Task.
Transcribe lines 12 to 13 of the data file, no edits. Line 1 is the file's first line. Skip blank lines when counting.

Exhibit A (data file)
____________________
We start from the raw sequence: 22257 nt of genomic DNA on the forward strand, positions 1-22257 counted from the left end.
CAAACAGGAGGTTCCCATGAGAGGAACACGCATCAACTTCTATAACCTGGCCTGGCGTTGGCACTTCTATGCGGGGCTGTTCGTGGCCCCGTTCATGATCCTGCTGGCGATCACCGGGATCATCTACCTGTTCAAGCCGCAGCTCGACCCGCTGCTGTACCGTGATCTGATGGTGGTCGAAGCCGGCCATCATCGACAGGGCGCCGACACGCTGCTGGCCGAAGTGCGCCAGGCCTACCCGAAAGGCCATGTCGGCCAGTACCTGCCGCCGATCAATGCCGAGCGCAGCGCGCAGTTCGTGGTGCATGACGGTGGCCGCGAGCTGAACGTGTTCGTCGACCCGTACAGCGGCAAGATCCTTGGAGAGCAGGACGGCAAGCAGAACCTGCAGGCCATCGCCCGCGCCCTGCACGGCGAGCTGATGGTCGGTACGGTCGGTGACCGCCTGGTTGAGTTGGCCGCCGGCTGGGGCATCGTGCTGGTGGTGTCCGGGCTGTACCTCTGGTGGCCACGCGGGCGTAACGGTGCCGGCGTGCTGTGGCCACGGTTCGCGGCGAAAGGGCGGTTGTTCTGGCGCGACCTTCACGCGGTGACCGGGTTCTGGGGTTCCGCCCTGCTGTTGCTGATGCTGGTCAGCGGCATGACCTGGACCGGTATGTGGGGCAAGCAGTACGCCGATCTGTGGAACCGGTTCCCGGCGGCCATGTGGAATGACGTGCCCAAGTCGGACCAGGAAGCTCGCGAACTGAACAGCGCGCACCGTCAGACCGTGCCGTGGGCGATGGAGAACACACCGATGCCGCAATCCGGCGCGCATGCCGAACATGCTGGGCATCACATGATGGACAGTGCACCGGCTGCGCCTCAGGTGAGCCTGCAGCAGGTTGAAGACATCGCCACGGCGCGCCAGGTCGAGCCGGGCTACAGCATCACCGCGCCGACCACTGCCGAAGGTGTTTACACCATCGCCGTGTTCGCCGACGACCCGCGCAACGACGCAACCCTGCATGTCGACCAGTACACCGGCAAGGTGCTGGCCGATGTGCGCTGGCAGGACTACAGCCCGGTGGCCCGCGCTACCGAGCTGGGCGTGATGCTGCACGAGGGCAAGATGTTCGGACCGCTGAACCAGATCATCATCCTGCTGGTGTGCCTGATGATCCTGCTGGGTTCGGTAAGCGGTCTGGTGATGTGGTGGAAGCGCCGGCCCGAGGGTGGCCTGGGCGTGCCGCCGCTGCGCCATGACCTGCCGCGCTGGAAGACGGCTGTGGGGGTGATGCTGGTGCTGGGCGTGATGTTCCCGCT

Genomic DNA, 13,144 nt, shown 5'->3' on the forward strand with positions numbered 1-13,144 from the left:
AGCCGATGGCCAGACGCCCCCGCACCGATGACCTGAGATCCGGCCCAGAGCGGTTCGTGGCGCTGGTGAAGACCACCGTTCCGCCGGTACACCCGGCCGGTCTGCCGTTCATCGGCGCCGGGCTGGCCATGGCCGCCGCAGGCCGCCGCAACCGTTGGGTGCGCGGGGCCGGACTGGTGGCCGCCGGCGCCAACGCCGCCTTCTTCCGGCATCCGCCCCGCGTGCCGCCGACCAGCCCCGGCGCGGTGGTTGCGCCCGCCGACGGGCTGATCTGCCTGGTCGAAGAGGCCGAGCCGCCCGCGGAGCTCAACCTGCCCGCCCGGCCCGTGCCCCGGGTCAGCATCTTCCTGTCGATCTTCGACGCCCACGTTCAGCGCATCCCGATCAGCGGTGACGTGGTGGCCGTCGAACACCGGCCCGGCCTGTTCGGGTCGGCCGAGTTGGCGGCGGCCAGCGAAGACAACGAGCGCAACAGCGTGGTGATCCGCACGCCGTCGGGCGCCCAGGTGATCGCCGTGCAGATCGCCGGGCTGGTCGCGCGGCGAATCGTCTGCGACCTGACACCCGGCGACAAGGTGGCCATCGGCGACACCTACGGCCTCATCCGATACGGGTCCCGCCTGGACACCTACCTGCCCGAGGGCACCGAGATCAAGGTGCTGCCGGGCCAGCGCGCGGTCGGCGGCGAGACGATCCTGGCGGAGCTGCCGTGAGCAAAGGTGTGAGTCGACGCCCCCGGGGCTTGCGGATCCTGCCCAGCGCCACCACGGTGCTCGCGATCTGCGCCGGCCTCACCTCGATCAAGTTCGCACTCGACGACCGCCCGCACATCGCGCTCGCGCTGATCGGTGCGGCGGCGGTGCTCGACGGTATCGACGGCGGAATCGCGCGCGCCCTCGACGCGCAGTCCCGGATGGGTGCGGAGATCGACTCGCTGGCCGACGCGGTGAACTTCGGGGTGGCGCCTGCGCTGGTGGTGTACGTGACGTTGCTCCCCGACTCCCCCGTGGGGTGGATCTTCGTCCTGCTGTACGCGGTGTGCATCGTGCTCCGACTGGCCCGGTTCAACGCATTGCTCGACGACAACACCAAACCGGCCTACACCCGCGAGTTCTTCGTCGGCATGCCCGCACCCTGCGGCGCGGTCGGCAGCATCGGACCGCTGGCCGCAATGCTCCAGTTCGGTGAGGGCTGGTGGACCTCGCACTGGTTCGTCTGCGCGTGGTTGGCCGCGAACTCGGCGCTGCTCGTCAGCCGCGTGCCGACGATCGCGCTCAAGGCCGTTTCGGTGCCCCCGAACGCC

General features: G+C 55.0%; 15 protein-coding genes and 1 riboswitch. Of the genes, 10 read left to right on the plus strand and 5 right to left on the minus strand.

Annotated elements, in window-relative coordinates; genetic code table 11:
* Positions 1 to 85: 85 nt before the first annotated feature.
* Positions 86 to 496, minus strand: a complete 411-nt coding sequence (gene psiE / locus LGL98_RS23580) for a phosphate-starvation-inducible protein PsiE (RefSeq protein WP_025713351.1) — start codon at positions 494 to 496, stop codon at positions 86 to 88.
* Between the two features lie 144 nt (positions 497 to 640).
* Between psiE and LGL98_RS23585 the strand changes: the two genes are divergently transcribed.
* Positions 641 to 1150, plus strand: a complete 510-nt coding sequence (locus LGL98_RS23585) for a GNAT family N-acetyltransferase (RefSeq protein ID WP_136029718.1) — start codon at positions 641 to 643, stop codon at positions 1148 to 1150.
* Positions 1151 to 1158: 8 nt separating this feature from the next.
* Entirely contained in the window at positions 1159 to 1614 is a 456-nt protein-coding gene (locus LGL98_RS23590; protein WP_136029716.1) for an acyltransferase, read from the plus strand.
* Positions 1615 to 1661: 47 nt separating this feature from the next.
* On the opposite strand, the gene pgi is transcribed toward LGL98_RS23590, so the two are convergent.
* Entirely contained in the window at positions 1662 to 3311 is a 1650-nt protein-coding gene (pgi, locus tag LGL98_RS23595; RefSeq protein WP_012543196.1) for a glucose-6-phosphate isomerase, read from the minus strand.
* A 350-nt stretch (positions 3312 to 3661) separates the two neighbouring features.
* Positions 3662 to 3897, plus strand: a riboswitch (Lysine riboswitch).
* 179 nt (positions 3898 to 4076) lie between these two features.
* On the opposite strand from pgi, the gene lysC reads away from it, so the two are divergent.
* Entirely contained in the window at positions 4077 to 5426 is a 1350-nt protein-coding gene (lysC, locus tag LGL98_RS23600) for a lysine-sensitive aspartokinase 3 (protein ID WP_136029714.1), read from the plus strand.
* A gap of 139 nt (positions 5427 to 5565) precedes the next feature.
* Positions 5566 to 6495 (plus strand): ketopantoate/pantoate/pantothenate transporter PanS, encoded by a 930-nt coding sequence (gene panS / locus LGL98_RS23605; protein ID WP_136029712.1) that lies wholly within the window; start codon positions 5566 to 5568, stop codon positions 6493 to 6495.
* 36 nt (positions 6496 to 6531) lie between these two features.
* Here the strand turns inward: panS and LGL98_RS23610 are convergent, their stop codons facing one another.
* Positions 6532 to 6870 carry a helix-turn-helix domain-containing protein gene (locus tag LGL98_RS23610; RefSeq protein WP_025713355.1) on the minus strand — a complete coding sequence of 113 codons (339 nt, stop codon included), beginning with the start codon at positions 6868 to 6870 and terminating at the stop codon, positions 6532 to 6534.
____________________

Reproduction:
* Positions 1151 to 1158: 8 nt separating this feature from the next.
* Entirely contained in the window at positions 1159 to 1614 is a 456-nt protein-coding gene (locus LGL98_RS23590; protein WP_136029716.1) for an acyltransferase, read from the plus strand.